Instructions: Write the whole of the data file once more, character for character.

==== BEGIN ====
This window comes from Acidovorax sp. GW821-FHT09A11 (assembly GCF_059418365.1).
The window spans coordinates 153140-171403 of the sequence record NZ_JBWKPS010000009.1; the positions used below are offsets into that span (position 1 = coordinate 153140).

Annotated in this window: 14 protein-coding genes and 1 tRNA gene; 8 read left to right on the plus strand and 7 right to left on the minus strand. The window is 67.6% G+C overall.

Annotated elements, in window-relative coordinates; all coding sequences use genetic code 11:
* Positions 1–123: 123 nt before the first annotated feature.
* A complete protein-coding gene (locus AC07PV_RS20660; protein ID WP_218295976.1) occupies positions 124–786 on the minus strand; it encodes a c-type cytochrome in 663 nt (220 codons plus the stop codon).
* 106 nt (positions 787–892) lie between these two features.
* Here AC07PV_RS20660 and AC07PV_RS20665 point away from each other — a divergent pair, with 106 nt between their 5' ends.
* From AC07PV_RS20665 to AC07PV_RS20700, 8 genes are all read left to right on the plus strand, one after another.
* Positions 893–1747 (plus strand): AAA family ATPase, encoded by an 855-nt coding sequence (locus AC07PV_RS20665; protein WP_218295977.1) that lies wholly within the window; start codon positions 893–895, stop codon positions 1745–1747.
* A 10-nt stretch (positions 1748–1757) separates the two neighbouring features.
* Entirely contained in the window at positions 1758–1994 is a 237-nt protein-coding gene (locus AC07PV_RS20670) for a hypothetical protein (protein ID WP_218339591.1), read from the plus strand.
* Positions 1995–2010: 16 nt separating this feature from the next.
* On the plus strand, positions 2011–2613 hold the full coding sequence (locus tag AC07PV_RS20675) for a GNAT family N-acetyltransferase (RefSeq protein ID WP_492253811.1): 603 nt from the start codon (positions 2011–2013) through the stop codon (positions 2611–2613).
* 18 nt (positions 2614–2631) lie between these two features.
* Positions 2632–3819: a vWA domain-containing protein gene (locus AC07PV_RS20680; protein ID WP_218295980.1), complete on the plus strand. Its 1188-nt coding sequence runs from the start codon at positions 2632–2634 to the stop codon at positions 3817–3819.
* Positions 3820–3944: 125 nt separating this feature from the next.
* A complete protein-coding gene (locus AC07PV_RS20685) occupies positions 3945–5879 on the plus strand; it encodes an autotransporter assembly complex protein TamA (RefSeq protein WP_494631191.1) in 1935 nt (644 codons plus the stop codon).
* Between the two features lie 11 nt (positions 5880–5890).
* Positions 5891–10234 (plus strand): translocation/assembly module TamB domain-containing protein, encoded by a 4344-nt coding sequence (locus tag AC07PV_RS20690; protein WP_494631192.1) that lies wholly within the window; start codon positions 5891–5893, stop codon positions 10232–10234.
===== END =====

This window comes from Acidovorax sp. GW821-FHT09A11 (assembly GCF_059418365.1).
The window spans coordinates 153140-171403 of the sequence record NZ_JBWKPS010000009.1; the positions used below are offsets into that span (position 1 = coordinate 153140).

Annotated in this window: 14 protein-coding genes and 1 tRNA gene; 8 read left to right on the plus strand and 7 right to left on the minus strand. The window is 67.6% G+C overall.

Annotated elements, in window-relative coordinates; all coding sequences use genetic code 11:
* Positions 1–123: 123 nt before the first annotated feature.
* A complete protein-coding gene (locus AC07PV_RS20660; protein ID WP_218295976.1) occupies positions 124–786 on the minus strand; it encodes a c-type cytochrome in 663 nt (220 codons plus the stop codon).
* 106 nt (positions 787–892) lie between these two features.
* Here AC07PV_RS20660 and AC07PV_RS20665 point away from each other — a divergent pair, with 106 nt between their 5' ends.
* From AC07PV_RS20665 to AC07PV_RS20700, 8 genes are all read left to right on the plus strand, one after another.
* Positions 893–1747 (plus strand): AAA family ATPase, encoded by an 855-nt coding sequence (locus AC07PV_RS20665; protein WP_218295977.1) that lies wholly within the window; start codon positions 893–895, stop codon positions 1745–1747.
* A 10-nt stretch (positions 1748–1757) separates the two neighbouring features.
* Entirely contained in the window at positions 1758–1994 is a 237-nt protein-coding gene (locus AC07PV_RS20670) for a hypothetical protein (protein ID WP_218339591.1), read from the plus strand.
* Positions 1995–2010: 16 nt separating this feature from the next.
* On the plus strand, positions 2011–2613 hold the full coding sequence (locus tag AC07PV_RS20675) for a GNAT family N-acetyltransferase (RefSeq protein ID WP_492253811.1): 603 nt from the start codon (positions 2011–2013) through the stop codon (positions 2611–2613).
* 18 nt (positions 2614–2631) lie between these two features.
* Positions 2632–3819: a vWA domain-containing protein gene (locus AC07PV_RS20680; protein ID WP_218295980.1), complete on the plus strand. Its 1188-nt coding sequence runs from the start codon at positions 2632–2634 to the stop codon at positions 3817–3819.
* Positions 3820–3944: 125 nt separating this feature from the next.
* A complete protein-coding gene (locus AC07PV_RS20685) occupies positions 3945–5879 on the plus strand; it encodes an autotransporter assembly complex protein TamA (RefSeq protein WP_494631191.1) in 1935 nt (644 codons plus the stop codon).
* Between the two features lie 11 nt (positions 5880–5890).
* Positions 5891–10234 (plus strand): translocation/assembly module TamB domain-containing protein, encoded by a 4344-nt coding sequence (locus tag AC07PV_RS20690; protein WP_494631192.1) that lies wholly within the window; start codon positions 5891–5893, stop codon positions 10232–10234.